Heart of the Matter; Covid-19 and the Heart
When physicians talk of heart disease it can be a combination or all of the components that malfunction. With the Covid-19 pandemic it is pertinent to review the effects of Sars-Cov-2 virus on the heart for the heart month.
Heart is a muscular organ that pumps blood. Simply put it has 4 rooms/chambers, valves (doors), plumbing and electricity akin to a house. This article shares the known knowledge about the correlation between coronavirus Covid-19 and its impact on heart in connection with the ongoing heart disease awareness month.
When physicians talk of heart disease it can be a combination or all of the components stated above that malfunction – pump, plumbing and electricity. Malfunction of one component usually has effect on functioning of other components. Blogs have been published on this site about some of the common heart diseases.
With the Covid-19 pandemic it is pertinent to review the effects of Sars-Cov-2 virus on the heart for the heart month.
Patients infected with Sars-Cov-2 virus have a systemic inflammatory response which depends on the viral load. In the severe form of COVID-19, the body’s immune system overreacts to the infection, releasing inflammatory molecules called cytokines into the bloodstream. This so-called “cytokine storm” can damage multiple organs, including the heart.
Inflammation of heart is known as myocarditis. It leads to heart failure due to decreased ability to squeeze or decreased pump function. There is higher chance of heart involvement with higher viral load. Direct correlation of heart muscle damage with the virus itself is lacking, however consensus amongst experts is that several factors are involved in causing myocarditis.
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Recent study showed 25% of patients being treated for Covid-19 had cardiovascular compromise. Of the 25% patients with cardiovascular compromise, mortality was 25%. MRI of heart performed 2-3 months after recovery from Covid-19 were abnormal in 76% and showed on going inflammation in 60%. Minor damage sustained by the heart from Covid-19 may heal but there are no long-term data. In our effort to spread knowledge about effects of Covid-19 on heart in connection with heart disease awareness month, we tried to discover what we can from the top experts. There is no consensus among experts if all patients need to be screened post Covid-19 for cardiovascular function.
Patients with pre-existing heart conditions, such as damaged heart muscle or blocked heart arteries, weaken the body’s ability to survive the stress of the illness. Persons with vulnerable heart are more likely to succumb to the effects of Covid-19 such as fever, low oxygen levels, unstable blood pressures, and blood clotting disorders.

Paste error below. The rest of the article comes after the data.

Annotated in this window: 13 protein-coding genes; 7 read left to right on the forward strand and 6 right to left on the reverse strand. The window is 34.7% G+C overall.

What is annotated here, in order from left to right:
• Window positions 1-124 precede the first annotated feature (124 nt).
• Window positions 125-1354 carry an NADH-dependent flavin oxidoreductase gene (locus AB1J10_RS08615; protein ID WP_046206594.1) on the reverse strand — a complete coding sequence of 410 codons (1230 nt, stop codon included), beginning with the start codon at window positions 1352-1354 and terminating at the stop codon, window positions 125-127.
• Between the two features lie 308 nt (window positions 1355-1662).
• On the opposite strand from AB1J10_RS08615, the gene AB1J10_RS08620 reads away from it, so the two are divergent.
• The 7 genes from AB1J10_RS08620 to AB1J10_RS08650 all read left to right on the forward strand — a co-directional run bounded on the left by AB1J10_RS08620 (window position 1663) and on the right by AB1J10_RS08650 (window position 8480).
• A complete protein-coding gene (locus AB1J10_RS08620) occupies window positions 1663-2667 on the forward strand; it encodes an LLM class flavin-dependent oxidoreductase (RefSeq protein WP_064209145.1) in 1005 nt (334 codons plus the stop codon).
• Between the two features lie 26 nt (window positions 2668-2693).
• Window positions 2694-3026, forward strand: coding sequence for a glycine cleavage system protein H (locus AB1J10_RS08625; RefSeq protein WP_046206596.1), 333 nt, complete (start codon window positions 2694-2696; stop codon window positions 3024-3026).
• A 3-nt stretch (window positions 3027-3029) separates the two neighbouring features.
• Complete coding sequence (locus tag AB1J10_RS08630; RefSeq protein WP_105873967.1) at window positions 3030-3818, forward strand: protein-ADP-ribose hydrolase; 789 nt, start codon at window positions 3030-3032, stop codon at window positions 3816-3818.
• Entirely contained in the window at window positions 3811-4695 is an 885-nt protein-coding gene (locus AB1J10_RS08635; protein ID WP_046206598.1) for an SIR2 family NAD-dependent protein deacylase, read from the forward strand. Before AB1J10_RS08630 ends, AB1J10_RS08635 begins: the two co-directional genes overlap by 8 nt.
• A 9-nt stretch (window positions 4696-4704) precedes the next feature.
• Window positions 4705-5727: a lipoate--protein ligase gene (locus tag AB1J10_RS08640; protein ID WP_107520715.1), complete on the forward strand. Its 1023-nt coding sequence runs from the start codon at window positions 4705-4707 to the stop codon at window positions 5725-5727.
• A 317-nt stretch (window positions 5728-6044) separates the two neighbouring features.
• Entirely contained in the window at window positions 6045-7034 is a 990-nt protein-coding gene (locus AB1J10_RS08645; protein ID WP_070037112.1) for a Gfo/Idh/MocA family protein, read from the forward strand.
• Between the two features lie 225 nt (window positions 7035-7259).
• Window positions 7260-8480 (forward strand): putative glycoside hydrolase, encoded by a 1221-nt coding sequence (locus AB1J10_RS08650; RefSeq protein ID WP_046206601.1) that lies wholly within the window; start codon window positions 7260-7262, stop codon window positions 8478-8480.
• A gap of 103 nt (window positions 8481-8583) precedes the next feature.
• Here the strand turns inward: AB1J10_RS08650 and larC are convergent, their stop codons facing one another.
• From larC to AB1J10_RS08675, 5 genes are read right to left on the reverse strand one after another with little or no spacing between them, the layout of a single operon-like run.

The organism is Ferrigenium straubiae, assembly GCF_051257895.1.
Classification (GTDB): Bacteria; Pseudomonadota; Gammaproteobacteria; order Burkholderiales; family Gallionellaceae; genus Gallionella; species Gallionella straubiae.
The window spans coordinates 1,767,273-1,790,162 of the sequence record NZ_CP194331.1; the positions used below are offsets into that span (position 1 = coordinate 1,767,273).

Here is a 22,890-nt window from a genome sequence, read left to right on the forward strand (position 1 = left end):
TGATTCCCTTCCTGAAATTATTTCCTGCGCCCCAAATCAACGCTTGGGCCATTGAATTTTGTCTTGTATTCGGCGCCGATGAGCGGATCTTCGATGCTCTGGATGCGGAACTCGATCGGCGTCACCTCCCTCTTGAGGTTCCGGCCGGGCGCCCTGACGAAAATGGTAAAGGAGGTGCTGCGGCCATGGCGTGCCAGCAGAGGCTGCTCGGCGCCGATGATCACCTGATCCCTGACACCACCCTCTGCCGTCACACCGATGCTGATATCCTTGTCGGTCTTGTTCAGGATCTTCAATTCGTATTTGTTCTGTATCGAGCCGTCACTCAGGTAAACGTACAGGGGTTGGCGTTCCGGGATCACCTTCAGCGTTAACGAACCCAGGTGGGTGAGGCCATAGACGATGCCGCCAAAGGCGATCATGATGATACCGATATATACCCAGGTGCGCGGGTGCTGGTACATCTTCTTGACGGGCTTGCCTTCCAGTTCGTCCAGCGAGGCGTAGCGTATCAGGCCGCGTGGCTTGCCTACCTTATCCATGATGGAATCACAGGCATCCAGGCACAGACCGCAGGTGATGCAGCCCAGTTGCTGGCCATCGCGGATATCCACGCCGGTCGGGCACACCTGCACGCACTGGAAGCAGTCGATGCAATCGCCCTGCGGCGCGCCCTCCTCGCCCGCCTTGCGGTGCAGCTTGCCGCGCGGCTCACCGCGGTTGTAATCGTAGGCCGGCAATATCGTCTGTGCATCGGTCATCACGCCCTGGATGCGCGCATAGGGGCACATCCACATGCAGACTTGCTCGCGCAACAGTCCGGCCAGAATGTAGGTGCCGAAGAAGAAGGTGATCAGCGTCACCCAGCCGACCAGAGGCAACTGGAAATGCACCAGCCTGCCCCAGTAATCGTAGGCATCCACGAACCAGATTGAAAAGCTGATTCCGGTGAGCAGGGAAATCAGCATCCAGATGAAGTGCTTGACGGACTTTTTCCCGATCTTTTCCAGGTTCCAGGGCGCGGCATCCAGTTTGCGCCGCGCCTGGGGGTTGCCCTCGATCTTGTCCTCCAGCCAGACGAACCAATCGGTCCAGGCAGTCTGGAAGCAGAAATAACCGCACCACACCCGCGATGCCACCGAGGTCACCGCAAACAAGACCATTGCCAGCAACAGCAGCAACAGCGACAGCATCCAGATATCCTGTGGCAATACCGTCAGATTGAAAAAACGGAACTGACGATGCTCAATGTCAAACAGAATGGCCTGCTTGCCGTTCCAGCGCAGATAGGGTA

Poor metabolic health is a precursor of heart disease. Poor metabolic health refers to diseases such as prediabetes, diabetes mellitus type 2 and obesity. These conditions cause inflammation which increases the risk of blood clots. Infection with COVID-19 increases the likelihood of devastating complications in this group.
Heart damage is most often caused by heart attacks, which result from the formation of a blood clot in a vulnerable heart artery, blocking delivery of oxygen to the heart muscle. COVID-19-related inflammation raises the risk of this type of heart attack by activating the body’s clotting system and disrupting the blood vessel lining. When inflamed, this lining loses its ability to resist clot formation. These blood clots in the large and small arteries of the heart cut off its supply of oxygen. The increased clotting tendency can also lead to blood clots in the lungs, which can cause a drop in blood oxygen levels. Severe pneumonia drops blood oxygen further. When the oxygen demand exceeds the supply, the heart muscle is damaged.
After recovering from Covid-19, if the patients have persistent fatigue, shortness of breath, edema and chest pain further cardiac work up is indicated.
Finally, should patients with or without underlying cardiovascular abnormalities be vaccinated? The answer is a clear YES.
Information and data on Covid-19 is constantly changing, please talk to your provider for further discussion. mHospital connects you with the most appropriate doctors. Schedule today!